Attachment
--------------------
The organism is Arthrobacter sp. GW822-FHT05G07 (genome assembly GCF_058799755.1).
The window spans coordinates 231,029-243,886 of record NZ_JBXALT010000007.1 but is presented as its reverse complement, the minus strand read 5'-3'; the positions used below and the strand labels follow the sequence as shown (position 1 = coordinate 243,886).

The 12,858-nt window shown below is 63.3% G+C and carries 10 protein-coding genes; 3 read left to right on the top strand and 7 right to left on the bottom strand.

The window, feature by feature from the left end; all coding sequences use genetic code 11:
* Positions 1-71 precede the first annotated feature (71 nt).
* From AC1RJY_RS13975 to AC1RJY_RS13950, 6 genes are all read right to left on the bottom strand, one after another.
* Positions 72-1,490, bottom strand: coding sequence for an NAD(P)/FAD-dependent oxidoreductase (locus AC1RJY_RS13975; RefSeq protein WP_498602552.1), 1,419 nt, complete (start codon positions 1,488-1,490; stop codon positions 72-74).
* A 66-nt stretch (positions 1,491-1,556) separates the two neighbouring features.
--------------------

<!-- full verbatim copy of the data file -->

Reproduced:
The organism is Arthrobacter sp. GW822-FHT05G07 (genome assembly GCF_058799755.1).
The window spans coordinates 231,029-243,886 of record NZ_JBXALT010000007.1 but is presented as its reverse complement, the minus strand read 5'-3'; the positions used below and the strand labels follow the sequence as shown (position 1 = coordinate 243,886).

The 12,858-nt window shown below is 63.3% G+C and carries 10 protein-coding genes; 3 read left to right on the top strand and 7 right to left on the bottom strand.

The window, feature by feature from the left end; all coding sequences use genetic code 11:
* Positions 1-71 precede the first annotated feature (71 nt).
* From AC1RJY_RS13975 to AC1RJY_RS13950, 6 genes are all read right to left on the bottom strand, one after another.
* Positions 72-1,490, bottom strand: coding sequence for an NAD(P)/FAD-dependent oxidoreductase (locus AC1RJY_RS13975; RefSeq protein WP_498602552.1), 1,419 nt, complete (start codon positions 1,488-1,490; stop codon positions 72-74).
* A 66-nt stretch (positions 1,491-1,556) separates the two neighbouring features.